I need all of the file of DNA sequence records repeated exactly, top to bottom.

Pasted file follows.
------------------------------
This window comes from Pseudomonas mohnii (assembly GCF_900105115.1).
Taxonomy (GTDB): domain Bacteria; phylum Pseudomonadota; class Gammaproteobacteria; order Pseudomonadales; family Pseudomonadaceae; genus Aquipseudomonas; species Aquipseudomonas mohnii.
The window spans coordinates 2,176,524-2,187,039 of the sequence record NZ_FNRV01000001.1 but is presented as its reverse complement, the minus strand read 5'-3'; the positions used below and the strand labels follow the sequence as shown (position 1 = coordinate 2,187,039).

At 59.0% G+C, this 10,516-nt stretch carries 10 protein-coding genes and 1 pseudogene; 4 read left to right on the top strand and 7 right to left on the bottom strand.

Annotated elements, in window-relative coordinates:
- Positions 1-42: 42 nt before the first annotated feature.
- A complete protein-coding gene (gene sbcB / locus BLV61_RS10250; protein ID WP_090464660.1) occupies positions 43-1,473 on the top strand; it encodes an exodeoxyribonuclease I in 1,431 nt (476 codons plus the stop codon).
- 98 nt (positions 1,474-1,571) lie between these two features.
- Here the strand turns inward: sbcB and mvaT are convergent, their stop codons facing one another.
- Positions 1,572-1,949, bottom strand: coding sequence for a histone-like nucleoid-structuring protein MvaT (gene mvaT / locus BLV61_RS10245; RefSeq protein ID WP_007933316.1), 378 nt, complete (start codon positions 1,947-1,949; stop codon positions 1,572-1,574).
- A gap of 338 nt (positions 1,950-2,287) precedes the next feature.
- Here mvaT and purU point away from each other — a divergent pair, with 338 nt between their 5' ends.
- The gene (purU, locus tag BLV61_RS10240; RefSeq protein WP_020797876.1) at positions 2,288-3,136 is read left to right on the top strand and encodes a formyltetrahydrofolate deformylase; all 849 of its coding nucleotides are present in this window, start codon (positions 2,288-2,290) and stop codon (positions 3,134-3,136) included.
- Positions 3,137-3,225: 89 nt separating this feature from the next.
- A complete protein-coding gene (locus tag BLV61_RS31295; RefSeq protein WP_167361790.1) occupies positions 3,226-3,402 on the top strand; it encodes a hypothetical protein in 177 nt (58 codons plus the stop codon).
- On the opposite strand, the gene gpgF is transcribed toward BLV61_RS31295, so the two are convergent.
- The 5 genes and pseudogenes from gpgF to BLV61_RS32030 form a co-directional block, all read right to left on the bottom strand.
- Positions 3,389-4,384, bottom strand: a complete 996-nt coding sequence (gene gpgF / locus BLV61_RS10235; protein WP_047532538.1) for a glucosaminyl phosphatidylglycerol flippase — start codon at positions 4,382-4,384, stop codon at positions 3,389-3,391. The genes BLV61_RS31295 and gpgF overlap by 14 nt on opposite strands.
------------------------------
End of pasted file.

This window comes from Pseudomonas mohnii (assembly GCF_900105115.1).
Taxonomy (GTDB): domain Bacteria; phylum Pseudomonadota; class Gammaproteobacteria; order Pseudomonadales; family Pseudomonadaceae; genus Aquipseudomonas; species Aquipseudomonas mohnii.
The window spans coordinates 2,176,524-2,187,039 of the sequence record NZ_FNRV01000001.1 but is presented as its reverse complement, the minus strand read 5'-3'; the positions used below and the strand labels follow the sequence as shown (position 1 = coordinate 2,187,039).

At 59.0% G+C, this 10,516-nt stretch carries 10 protein-coding genes and 1 pseudogene; 4 read left to right on the top strand and 7 right to left on the bottom strand.

Annotated elements, in window-relative coordinates:
- Positions 1-42: 42 nt before the first annotated feature.
- A complete protein-coding gene (gene sbcB / locus BLV61_RS10250; protein ID WP_090464660.1) occupies positions 43-1,473 on the top strand; it encodes an exodeoxyribonuclease I in 1,431 nt (476 codons plus the stop codon).
- 98 nt (positions 1,474-1,571) lie between these two features.
- Here the strand turns inward: sbcB and mvaT are convergent, their stop codons facing one another.
- Positions 1,572-1,949, bottom strand: coding sequence for a histone-like nucleoid-structuring protein MvaT (gene mvaT / locus BLV61_RS10245; RefSeq protein ID WP_007933316.1), 378 nt, complete (start codon positions 1,947-1,949; stop codon positions 1,572-1,574).
- A gap of 338 nt (positions 1,950-2,287) precedes the next feature.
- Here mvaT and purU point away from each other — a divergent pair, with 338 nt between their 5' ends.
- The gene (purU, locus tag BLV61_RS10240; RefSeq protein WP_020797876.1) at positions 2,288-3,136 is read left to right on the top strand and encodes a formyltetrahydrofolate deformylase; all 849 of its coding nucleotides are present in this window, start codon (positions 2,288-2,290) and stop codon (positions 3,134-3,136) included.
- Positions 3,137-3,225: 89 nt separating this feature from the next.
- A complete protein-coding gene (locus tag BLV61_RS31295; RefSeq protein WP_167361790.1) occupies positions 3,226-3,402 on the top strand; it encodes a hypothetical protein in 177 nt (58 codons plus the stop codon).
- On the opposite strand, the gene gpgF is transcribed toward BLV61_RS31295, so the two are convergent.
- The 5 genes and pseudogenes from gpgF to BLV61_RS32030 form a co-directional block, all read right to left on the bottom strand.
- Positions 3,389-4,384, bottom strand: a complete 996-nt coding sequence (gene gpgF / locus BLV61_RS10235; protein WP_047532538.1) for a glucosaminyl phosphatidylglycerol flippase — start codon at positions 4,382-4,384, stop codon at positions 3,389-3,391. The genes BLV61_RS31295 and gpgF overlap by 14 nt on opposite strands.